Pegged? What do I mean by pegged? Its the act of closing a stock at an exact strike price on options expiration. For any of you that thought this market was a free market... think again. If you need any further evidence look no further than Fridays' quadruple witching trading action.
GOOG closed at $625.04 a share. A mere $.04 from the $625 strike. For anyone who's followed or traded stock options long enough this is a phenomenon that is all too common to call coincidental. Go through GOOG's price history for the last several years. The stock routinely closes at or within a few cents of a strike on option expiration. It seems every Friday on opex, unlike the other 19 trading sessions, traders only want to buy the stock at a specific strike price... forget what the market wants to sell the stock for.
This trading action is not exclusive to GOOG. AAPL also sees some very suspicious trading action into opex. January expiration saw AAPL close right at $420. December 2011 within a $1 and November only $.06 away from a strike. September 2011 another "quadruple witching" opex day saw AAPL close right near $400.
PEGGED! There is only one explanation for this trading action.... Manipulation. The prices for GOOG and AAPL at opex are the ones that limit the losses of both the put and call contract sellers. It's the "max pain" theory. What strike price will inflict the maximum amount of pain on the put and call holders of each security.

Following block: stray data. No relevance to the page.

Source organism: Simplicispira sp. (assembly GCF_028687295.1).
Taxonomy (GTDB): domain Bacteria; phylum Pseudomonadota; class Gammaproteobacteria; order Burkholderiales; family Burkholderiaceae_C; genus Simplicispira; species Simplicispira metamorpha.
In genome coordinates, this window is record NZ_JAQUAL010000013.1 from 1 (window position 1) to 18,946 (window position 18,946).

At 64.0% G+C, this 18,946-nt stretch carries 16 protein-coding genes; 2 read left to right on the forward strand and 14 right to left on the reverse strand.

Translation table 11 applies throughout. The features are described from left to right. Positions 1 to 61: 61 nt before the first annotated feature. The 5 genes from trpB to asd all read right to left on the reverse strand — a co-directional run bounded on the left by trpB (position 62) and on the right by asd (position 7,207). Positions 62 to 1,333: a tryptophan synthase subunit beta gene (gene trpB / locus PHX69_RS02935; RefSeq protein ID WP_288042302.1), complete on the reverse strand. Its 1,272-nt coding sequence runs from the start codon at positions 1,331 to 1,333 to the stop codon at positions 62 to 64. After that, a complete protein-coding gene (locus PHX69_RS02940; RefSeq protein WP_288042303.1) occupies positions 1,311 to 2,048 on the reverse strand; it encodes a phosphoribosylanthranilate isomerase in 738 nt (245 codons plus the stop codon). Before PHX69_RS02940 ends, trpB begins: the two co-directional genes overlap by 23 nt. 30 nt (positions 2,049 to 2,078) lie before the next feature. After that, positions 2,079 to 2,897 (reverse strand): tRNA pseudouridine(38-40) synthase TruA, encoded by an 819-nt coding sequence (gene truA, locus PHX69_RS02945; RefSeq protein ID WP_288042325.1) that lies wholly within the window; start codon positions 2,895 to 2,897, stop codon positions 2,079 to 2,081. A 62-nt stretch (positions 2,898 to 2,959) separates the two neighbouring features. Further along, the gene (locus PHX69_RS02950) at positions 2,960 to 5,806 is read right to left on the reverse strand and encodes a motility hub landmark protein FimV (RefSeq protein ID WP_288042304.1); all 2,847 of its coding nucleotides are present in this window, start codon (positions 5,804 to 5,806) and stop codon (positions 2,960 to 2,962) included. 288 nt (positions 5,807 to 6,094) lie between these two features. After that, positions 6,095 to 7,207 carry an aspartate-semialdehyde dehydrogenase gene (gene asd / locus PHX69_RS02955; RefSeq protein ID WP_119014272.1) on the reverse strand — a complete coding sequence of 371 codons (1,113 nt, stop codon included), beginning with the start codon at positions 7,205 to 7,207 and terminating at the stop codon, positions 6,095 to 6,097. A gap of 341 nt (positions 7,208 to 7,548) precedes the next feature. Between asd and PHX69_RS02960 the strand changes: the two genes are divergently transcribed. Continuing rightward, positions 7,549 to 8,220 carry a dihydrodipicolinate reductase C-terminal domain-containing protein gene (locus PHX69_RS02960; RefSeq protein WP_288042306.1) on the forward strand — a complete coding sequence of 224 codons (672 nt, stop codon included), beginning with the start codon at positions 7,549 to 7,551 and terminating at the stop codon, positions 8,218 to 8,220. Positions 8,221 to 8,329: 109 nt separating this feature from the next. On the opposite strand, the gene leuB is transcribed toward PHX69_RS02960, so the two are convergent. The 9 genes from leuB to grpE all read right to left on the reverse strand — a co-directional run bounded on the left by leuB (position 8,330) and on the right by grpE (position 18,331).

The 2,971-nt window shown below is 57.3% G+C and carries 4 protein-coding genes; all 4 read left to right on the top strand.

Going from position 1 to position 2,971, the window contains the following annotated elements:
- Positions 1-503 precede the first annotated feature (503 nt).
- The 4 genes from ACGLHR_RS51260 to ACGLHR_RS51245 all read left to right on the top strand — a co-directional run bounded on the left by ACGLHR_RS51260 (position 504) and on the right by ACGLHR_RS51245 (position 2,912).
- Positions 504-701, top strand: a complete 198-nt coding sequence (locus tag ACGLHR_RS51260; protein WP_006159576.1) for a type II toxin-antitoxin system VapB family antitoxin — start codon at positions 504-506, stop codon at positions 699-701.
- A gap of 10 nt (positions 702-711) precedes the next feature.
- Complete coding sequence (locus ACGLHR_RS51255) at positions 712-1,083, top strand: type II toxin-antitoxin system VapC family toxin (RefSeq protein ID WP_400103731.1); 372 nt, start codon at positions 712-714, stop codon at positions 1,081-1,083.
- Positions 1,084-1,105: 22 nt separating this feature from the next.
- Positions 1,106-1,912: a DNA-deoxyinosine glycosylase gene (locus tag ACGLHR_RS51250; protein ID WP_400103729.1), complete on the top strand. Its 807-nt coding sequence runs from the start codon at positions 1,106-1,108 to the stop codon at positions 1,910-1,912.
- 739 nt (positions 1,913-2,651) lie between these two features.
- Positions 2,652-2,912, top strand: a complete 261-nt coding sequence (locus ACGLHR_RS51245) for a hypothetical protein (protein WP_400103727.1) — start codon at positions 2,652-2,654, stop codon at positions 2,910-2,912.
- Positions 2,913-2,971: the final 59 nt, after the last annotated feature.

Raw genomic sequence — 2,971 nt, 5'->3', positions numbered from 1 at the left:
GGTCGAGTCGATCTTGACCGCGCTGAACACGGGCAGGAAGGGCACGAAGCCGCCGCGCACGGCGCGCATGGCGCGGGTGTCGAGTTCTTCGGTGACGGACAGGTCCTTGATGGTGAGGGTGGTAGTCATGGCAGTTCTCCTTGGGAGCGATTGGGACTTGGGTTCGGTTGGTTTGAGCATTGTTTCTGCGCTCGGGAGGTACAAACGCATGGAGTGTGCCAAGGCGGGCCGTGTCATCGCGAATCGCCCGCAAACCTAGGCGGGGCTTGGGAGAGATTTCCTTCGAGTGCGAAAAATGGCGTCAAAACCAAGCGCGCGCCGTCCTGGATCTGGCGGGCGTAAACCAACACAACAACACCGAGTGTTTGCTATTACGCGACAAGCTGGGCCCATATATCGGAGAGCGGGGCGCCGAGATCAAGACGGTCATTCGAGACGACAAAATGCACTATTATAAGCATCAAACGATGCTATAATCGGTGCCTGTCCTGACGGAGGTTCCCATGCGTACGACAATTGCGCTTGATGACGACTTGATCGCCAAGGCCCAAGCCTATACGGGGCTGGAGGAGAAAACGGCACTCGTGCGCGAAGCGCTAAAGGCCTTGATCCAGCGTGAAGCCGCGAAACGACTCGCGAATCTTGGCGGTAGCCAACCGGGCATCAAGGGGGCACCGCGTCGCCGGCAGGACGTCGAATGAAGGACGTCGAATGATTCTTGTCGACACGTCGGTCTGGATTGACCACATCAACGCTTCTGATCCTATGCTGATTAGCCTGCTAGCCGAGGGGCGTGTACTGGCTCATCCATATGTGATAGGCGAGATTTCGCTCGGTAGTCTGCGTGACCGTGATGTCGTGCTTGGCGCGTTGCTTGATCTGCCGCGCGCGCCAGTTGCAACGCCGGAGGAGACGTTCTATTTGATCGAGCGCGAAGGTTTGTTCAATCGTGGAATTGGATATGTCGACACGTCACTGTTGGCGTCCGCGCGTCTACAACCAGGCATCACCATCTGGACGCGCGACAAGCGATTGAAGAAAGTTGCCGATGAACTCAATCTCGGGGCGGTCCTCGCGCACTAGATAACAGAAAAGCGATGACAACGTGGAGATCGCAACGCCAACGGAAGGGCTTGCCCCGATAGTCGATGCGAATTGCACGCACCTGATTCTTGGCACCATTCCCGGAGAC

While you and I could not get away with manipulating the price of a stock, it is common place on opex. We can safely assume it goes on throughout the trading week.
Next options expiration (opex) when you are holding GOOG or AAPL puts/calls remember the PEG. The market will not let you win on opex Friday. Only those who manipulate the price of the stock will end up winning.
Take a look at AAPL's recent opex closes. The majority of them are very close to a strike price. You be the judge.... is it just coincidence? Or is AAPL and GOOG (among others) being manipulated (pegged) to close at certain strike prices?